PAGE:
Knock Down The House

the new aoc netflix doc shows the need for emotion in politics

'Knock Down The House' has been criticised as a feel-good movie for liberals, but its point is that winning is hard and “the machine” will nearly always win in the end. What it offers is hope, and a reminder that emotions matter, especially now.

by Marie Le Conte
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May 6 2019, 1:53pm

Knock Down The House

One of the most powerful moments in Knock Down The House isn’t a victorious one. The Netflix documentary followed four women attempting to get selected as Democratic candidates for the 2018 midterms, and only one of them managed it.

As she discovers that she has lost, one of the remaining three candidates starts crying. It isn’t dignified crying; her sobs are physical, heavy and loud. She gave the race everything she had and it wasn’t enough. Maybe it wasn’t a surprise; when documentarian Rachel Lears started working on the project, she decided to focus on inspiring women drawn to politics for personal reasons, not simply on candidates who had a good chance of winning their primaries.

Rachel and her husband had even given proper thought to what the film would look like if Nevada’s Amy Vilela, Missouri’s Cori Bush, West Virginia’s Paula Jean Swearengin and New York’s very own Alexandria Ocasio-Cortez (AOC) all lost. It didn’t happen, of course; as everyone now knows, AOC went on to not just win the Democratic primaries, but become the youngest serving congresswoman in US history, at the age of 29.

Still, Knock The House Down is brilliant precisely because it does not focus on winning and losing. What it offers instead is a portrait of four normal women, two of them women of colour, campaigning for the things they believe in.

It is an hour and a half of emotion; of stress, joy, happy tears, heartbroken tears, anger, pride and everything else, and it is unashamed about focusing on the candidates’ humanity. Emotions aren’t usually popular in politics. They are something women have because they’re weak and hysterical; black women show because they’re over the top; working class women show because they’re thick and unrefined.

Identity politics have also become something to be attacked, for splitting society, turning it into an oppression contest, and being used as an excuse to shutdown inconvenient ideas. Politics, especially at a national level, must be pragmatic, cool-headed, and calculated to succeed, we’re told.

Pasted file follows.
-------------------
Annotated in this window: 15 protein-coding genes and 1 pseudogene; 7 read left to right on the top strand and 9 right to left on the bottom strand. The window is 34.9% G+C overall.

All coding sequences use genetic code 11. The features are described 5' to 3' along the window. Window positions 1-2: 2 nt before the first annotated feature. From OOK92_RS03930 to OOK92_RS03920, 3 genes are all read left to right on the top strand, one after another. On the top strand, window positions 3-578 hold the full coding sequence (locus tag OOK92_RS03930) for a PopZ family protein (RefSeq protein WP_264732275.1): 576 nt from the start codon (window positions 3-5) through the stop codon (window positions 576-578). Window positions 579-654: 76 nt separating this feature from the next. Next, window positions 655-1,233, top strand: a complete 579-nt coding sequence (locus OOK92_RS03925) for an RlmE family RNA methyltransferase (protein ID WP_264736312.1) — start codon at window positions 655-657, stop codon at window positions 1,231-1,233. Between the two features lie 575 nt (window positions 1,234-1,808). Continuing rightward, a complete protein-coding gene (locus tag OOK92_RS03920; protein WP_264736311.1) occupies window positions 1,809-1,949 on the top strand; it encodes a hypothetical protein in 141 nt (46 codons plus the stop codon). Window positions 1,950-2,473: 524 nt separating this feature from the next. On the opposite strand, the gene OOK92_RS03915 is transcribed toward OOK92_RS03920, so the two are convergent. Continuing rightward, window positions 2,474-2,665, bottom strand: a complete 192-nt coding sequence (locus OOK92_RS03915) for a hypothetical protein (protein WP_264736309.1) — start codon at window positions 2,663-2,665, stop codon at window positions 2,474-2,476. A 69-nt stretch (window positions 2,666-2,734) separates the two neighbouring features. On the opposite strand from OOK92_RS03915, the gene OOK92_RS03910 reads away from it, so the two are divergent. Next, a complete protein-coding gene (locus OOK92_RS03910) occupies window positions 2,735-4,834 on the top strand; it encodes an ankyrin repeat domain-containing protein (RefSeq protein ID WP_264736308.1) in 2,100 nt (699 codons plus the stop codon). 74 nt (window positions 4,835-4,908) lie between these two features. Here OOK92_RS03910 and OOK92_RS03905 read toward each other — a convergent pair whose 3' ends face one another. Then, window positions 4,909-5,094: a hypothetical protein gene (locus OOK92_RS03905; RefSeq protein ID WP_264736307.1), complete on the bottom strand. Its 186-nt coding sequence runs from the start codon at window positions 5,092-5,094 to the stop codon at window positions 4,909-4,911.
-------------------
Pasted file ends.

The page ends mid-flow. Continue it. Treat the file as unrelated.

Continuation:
Well, we used to be told; the election of Donald Trump in the US and the Brexit vote in the United Kingdom heralded a new era, one of fury and bitterness, enabled by people seeing the change work in their favour. Communities have become divided, different sides no longer speak to one another, and the rise of far-right populism remains a pressing concern. It is also unclear how this all ends; the next presidential election is in just under 18 months, and a number of pundits are already predicting a second Trump win.

Watching Lears’ documentary doesn’t offer definite answers or concrete steps to take, but it offers a refreshing perspective.

For the women running, politics is something fundamentally personal; Swearengin is a coal miner’s daughter and has seen members of the mining community around her get cancer one after the other. Bush lived minutes away from the scenes of the Ferguson riots following Michael Brown’s death, and used her nursing background to help the wounded protestors. Vilela, meanwhile, lost her 22-year-old daughter to a pulmonary embolism when a hospital turned her away for not having health insurance.

Politics for them isn’t simply about parties, or what happens in Congress; it is about the people around them, their communities, and the lives of those they love. Their contests were especially interesting because they weren’t challenging Republican candidates in elections, but instead sitting Democrat congressmen they say do not do enough.

In the film, the Democrat establishment is attacked for how tied it is to big donors, and unwilling to think big, with all four candidates rejecting corporate PAC donations and backing Medicare For All. The sitting congressmen they challenged are barely shown; tellingly, AOC’s opponent Joe Crowley once sends someone else to debate her at a local town hall instead of turning up himself. The fact that they aren’t present does not mean they are absent from the narrative; instead, the represent the cynical, complacent and sometimes lazy character of those who have been in politics for years if not decades.

This doesn’t mean that the four women went up against them to make a point, or try to shift the wider debate; in one especially electrifying moment, AOC explains that they are doing what they’re doing because they want to win, and nothing less. That most did not is irrelevant; perhaps the single best scene in Knock Down The House is a phone call from AOC to Vilela, not long after it was announced that she had lost. “For one of us to make it through, a hundred of us have to try”, the New Yorker tells her fellow campaigner.

The documentary has been criticised for being a feel-good movie for liberals and progressives, but its central point is that winning is hard and will not happen overnight, and “the machine” will nearly always win in the end. What it offers on top of this is hope, passion, and a reminder that emotions matter, especially now. The politics of today bear little resemblance to the way things worked even a few years ago, and so the old ways must evolve if progressives want to have a shot at being victorious again.

Remembering that, at its heart, politics is about people is definitely a good start.

This article originally appeared on i-D UK.